We recently harvested a couple of dozen big yellow tomatoes. We ate what we could, but there were so many that I decided to make sauce out of them, and then cook the sauce down to make golden tomato paste. I didn't season the sauce much. Into the cut-up tomatoes went a teaspoon of salt, a bay leaf, a pinch of hot pepper powder, and about a cup of white wine. I ended up with three liters of sauce.
As the sauce cooked, I mashed the tomato wedges with a big spoon and even a potato-masher to break them down. When the sauce was cooked, I let it cool overnight and then ran it through the food mill (le moulin à légumes) using a fine blade to remove most of the tomato seeds and the tough skins. Then I had a smooth, liquid puree.
I poured the pureed tomato into a big lasagna pan. It made a layer about an inch (2.5 cm) thick. I was afraid that might be too thick to allow for the desired evaporation and thickening, but it worked out fine.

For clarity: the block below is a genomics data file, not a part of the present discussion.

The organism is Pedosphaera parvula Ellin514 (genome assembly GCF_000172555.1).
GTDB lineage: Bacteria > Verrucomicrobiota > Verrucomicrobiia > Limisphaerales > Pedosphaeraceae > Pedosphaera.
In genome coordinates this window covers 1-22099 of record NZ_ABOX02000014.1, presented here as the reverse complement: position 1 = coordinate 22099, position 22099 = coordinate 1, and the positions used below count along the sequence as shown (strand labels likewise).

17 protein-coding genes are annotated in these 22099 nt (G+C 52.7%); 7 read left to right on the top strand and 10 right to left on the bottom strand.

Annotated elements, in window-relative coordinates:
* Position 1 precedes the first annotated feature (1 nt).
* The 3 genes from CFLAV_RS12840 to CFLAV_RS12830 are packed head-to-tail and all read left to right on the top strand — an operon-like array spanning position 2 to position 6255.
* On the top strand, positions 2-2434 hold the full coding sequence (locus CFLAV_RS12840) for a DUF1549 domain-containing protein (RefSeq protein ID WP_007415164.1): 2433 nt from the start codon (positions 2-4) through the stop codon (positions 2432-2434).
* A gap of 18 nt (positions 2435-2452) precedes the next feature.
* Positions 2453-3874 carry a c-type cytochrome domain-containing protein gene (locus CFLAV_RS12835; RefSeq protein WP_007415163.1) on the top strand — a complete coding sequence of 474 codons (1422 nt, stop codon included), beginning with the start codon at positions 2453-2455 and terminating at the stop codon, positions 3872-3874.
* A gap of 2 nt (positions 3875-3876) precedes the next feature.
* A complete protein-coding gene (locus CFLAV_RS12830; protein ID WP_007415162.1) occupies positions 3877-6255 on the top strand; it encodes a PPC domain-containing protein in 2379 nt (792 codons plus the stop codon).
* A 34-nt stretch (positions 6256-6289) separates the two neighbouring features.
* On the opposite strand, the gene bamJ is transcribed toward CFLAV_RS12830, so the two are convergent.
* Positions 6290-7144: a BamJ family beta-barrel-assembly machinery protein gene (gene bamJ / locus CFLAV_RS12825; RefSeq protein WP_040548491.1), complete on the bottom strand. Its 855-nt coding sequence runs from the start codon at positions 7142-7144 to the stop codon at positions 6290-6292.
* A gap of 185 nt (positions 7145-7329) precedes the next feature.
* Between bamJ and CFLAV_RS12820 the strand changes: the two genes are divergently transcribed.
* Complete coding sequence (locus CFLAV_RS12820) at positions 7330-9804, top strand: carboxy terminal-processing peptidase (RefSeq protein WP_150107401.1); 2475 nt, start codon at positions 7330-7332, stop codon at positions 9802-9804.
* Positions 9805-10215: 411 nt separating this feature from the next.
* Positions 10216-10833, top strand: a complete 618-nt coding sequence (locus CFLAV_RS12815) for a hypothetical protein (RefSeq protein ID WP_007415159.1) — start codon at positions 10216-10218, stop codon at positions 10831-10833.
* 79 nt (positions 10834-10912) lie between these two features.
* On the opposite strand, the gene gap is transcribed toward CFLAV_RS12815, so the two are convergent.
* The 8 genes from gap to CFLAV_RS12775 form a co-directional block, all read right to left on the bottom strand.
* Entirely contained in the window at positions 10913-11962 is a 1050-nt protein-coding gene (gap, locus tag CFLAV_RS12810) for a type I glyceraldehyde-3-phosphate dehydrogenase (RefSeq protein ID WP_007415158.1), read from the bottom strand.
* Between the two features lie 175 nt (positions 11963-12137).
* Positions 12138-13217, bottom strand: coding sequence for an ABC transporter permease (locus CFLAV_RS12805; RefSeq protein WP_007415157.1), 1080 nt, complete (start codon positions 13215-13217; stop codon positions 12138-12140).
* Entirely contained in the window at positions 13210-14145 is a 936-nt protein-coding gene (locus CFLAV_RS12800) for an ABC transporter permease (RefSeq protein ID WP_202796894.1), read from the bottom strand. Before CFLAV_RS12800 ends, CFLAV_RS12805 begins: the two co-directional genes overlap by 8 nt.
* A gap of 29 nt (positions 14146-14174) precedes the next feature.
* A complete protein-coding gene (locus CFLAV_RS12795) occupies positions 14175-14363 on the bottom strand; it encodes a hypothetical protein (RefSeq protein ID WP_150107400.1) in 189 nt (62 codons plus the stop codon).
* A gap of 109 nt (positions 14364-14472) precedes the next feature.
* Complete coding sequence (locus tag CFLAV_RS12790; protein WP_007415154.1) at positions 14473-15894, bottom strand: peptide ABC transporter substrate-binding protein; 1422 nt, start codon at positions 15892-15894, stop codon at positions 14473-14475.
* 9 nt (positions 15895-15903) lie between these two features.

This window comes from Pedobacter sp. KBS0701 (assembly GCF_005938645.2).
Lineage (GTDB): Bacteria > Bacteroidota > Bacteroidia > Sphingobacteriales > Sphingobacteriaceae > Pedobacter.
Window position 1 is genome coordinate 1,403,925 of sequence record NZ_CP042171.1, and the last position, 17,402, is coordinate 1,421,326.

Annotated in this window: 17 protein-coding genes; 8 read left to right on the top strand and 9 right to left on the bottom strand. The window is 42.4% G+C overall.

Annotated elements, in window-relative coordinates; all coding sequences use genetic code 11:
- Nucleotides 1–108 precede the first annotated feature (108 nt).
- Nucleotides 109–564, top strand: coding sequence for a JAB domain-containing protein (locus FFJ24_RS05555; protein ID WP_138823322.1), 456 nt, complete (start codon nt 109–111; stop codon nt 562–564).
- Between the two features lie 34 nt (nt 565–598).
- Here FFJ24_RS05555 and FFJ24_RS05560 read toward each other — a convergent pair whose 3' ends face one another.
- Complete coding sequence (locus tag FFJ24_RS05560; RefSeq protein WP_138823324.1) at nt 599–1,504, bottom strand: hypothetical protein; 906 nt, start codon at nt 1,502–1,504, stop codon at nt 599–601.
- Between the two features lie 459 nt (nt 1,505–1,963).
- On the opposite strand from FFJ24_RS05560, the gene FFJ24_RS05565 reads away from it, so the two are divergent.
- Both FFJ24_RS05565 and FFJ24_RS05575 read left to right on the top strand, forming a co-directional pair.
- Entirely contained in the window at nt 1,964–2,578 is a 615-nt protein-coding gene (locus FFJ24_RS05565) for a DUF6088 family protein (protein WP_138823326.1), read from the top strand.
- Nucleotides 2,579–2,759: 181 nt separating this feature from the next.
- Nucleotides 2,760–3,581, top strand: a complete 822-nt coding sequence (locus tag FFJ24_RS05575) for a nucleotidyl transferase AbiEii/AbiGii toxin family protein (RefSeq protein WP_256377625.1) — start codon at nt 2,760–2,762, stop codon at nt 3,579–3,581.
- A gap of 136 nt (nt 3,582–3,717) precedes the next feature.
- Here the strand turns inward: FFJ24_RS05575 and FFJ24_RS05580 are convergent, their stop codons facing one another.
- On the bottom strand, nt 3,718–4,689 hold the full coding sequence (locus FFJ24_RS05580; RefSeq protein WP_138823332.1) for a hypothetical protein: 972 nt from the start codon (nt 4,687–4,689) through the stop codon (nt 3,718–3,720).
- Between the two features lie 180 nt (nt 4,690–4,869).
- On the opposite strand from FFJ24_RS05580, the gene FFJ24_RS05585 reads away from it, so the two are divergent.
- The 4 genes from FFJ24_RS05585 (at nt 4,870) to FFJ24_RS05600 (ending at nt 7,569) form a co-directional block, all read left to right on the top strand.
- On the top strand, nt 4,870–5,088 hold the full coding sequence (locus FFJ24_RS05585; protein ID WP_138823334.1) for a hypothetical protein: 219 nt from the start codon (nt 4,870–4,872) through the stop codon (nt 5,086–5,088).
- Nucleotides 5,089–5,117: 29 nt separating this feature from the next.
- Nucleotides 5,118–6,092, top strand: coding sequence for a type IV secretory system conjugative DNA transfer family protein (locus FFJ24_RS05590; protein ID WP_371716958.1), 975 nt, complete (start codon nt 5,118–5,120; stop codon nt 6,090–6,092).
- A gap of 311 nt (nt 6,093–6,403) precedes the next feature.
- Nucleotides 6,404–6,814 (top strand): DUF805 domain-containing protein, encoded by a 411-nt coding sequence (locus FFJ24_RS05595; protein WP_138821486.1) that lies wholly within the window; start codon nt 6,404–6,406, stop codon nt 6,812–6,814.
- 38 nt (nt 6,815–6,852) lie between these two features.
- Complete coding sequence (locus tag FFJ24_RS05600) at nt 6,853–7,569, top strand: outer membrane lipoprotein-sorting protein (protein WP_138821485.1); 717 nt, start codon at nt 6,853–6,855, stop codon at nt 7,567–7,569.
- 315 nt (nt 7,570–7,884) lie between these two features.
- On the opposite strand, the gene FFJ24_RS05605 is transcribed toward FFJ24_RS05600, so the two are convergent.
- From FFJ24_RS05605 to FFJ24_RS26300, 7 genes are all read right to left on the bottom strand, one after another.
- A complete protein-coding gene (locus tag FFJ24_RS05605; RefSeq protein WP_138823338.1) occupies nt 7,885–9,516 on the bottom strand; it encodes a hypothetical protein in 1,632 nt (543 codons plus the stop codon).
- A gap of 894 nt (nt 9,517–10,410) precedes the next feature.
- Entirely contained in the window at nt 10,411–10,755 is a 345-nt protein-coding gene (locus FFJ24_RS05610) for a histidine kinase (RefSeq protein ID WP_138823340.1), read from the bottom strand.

Here are the tomato seeds and skins that were filtered out of the sauce by the food mill. This seedy pulp went into the compost. (Here's a Youtube video that shows how you can use a food mill to make tomato puree.)
I took this photo just because I liked the color of the yellow tomato puree. The lasagna pan went into the upper part of the oven at a temperature of around 150ºC (300ºF) for enough time to bring the sauce to a low simmer. Then I kept turning the temperature down, ending up at about 90ºC (195ºF), and stirring the puree from time to time. After about four hours in the oven, the sauce had thickened into paste.
Cooking the paste in a slow oven gives the puree a chance to thicken by evaporation without scorching on the bottom. There was a little bit of caramelization around the edges of the pan, but that just adds good flavor when you stir it into the paste. As you can see, it really is paste. It looks a lot like pureed pumpkin or butternut squash flesh. However, it's actually tomato paste that I'll put up in sterilized jars today for storage and use over the coming winter.